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No. Broken glass is hazardous to the workers who collect and sort your recyclables.

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Empty refillable and non-refillable propane tanks are accepted at most landfills and transfer stations for recycling as scrap metal.

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Empty aerosol spray cans, including those for food, air fresheners, shaving cream, hairspray and textile sprays, are included in a provincial recycling program, managed by Recycle BC. To ensure that any excess residue is eliminated, hold down the can’s nozzle and spray out the contents into an old rag until you do not hear any sound, not even air. Once the aerosol can is empty, many municipalities accept these items in the curbside recycling bin. For residents who do not have this option, these cans can be recycled free of charge at a number of recycling depots across the province. For more information on this program, visit the Recycle BC website, or contact the RCBC Recycling Hotline.

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Many municipalities provide blue boxes or bags to their residents, provided that the recycling pick-up service is provided by your city. Many multi-family complexes receive pick-up from a private contractor due to different property tax structures.

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Phone books are fully recyclable. All curbside recycling programs accept phone books as mixed waste paper.

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Residential polystyrene foam packaging is included in a provincial recycling program managed by Recycle BC. This includes foam polystyrene packaging (styrofoam) to protect appliances as well as foam take out and meat containers. For a complete list of accepted products, visit the Recycle BC website.

Visit RCBC’s Recyclepedia for drop-off options or contact the RCBC Recycling Hotline for all options available in your community.

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Crinkly wrappers and bags are included in a province wide recycling program for packaging and printed paper under a category called “Other Flexible Plastic Packaging.” This program is managed by an organization called Recycle BC. This category would include wrappers for candy and cookies, cereal bags, potato chip bags, and other products. For a complete list of included items, please visit the Recycle BC website. These plastics are not included in the curbside recycling program, but can be dropped off at a participating depot free of charge. Visit RCBC’s Recyclepedia for drop-off options or contact the RCBC Recycling Hotline for all options available in your community.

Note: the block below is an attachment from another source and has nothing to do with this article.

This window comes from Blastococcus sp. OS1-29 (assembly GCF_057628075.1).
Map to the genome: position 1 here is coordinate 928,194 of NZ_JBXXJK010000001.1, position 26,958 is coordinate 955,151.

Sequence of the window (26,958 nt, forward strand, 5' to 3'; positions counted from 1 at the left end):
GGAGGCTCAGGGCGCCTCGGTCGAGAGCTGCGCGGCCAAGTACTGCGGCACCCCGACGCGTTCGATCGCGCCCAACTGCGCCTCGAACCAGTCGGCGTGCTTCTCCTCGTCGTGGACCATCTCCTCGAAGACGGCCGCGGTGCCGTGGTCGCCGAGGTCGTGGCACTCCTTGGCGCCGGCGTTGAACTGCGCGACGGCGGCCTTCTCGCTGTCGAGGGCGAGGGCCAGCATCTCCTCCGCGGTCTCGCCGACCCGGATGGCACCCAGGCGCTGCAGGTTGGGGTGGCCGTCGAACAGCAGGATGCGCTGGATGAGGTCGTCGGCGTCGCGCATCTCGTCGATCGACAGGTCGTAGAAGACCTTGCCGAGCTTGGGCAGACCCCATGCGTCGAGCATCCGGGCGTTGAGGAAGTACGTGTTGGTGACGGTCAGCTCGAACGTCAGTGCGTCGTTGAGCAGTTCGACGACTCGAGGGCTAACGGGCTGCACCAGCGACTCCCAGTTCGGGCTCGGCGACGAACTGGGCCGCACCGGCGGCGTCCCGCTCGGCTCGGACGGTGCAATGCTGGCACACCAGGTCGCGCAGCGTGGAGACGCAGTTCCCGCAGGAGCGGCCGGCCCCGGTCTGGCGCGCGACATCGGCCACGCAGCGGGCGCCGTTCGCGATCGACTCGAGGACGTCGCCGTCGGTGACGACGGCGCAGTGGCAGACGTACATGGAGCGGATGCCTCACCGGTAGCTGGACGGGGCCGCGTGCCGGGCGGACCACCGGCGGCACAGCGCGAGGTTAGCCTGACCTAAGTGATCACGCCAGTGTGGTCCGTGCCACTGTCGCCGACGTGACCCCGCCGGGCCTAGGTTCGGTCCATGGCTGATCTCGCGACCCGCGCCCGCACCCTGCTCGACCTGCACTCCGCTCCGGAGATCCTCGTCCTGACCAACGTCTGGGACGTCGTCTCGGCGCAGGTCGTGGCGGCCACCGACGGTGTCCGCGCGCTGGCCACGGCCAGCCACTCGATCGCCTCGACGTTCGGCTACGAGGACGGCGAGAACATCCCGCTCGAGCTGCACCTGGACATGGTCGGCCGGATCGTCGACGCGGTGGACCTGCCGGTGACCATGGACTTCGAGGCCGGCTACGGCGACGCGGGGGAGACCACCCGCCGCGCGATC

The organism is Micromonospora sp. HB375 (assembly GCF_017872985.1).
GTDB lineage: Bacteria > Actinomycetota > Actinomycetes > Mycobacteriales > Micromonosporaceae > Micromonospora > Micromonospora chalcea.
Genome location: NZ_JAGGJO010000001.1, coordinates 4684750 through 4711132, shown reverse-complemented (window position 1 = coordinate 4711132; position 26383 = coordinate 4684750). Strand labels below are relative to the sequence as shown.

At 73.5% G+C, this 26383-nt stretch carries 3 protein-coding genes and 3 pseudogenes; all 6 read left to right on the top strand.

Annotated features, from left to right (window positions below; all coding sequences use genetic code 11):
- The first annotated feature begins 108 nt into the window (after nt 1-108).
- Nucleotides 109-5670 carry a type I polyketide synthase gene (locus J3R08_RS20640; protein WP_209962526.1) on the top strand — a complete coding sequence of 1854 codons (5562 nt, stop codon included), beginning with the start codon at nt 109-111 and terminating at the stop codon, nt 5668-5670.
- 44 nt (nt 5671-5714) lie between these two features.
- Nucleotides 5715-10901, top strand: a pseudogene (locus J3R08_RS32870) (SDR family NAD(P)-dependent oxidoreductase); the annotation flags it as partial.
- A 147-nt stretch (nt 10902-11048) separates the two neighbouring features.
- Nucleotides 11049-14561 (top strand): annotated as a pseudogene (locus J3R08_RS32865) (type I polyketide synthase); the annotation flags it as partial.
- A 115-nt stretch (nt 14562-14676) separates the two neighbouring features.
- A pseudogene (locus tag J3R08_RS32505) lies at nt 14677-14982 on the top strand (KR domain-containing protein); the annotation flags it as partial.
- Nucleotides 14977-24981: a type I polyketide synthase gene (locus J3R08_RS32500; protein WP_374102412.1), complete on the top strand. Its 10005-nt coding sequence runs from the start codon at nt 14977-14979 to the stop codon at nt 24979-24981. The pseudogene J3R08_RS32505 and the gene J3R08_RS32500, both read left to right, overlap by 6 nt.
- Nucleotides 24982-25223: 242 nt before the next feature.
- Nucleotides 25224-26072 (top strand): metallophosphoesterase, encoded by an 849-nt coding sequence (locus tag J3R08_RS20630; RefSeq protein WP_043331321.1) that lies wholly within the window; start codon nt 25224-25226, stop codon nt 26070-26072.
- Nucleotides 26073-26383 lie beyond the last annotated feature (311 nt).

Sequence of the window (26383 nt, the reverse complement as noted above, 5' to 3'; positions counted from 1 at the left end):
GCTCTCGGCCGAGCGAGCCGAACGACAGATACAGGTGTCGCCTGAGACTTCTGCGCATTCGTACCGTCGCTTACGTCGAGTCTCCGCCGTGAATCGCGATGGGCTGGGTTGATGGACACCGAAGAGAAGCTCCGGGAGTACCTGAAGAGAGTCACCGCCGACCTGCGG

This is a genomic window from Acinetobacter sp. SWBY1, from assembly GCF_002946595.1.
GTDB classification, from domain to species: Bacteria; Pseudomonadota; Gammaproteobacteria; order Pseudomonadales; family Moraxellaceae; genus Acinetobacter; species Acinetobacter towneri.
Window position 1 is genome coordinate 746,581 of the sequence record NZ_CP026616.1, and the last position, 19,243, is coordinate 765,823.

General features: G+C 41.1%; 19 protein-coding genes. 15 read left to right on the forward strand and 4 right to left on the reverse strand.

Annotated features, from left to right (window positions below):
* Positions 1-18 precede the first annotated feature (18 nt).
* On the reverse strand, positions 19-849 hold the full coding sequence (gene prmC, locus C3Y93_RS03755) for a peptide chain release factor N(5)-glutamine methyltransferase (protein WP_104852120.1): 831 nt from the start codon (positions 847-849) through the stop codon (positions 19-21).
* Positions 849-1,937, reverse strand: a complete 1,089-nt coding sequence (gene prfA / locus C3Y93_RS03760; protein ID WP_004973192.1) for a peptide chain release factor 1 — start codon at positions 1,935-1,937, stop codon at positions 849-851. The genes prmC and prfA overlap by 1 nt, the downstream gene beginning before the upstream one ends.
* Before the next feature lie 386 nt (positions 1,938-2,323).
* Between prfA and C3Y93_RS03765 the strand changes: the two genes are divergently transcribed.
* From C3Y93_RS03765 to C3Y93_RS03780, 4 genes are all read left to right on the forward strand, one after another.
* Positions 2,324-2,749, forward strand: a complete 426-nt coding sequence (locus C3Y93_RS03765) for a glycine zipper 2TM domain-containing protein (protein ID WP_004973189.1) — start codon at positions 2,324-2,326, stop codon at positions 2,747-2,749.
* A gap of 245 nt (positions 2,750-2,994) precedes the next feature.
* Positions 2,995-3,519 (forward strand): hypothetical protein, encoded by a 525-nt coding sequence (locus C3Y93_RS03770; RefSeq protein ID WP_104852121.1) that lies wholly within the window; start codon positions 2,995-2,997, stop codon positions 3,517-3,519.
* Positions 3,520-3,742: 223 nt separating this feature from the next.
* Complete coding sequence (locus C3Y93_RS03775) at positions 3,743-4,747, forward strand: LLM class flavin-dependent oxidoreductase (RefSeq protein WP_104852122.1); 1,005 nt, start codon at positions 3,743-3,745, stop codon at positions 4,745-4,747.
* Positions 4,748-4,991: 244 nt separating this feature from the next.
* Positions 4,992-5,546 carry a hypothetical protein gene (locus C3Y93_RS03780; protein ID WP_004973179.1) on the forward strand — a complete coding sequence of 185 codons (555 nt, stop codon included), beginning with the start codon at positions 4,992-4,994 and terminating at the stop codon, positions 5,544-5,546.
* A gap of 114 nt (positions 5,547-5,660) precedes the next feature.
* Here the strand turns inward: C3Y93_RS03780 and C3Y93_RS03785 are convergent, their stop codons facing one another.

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Environmental Handling Fees (EHFs) reflect the cost of recycling the item you are purchasing. The collection of EHFs funds the recycling program, including depot operation, shipping and storage of collected electronics, and public education. For a complete list of the different Environmental Handling Fees charged on electronics, visit the Return-It website.

Visit RCBC’s Recyclepedia for drop-off options or contact the RCBC Recycling Hotline for all options available in your community.

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Most often food packaging belongs in your recycling bin rather than your organics bin. There are some cases, however, where paper packaging gets too soiled to go in with clean paper for recycling. If you get curbside collection for food scraps, some soiled paper products can go into your curbside organics bin. If you are not sure if your community has a food scraps collection program, please contact the RCBC Recycling Hotline.

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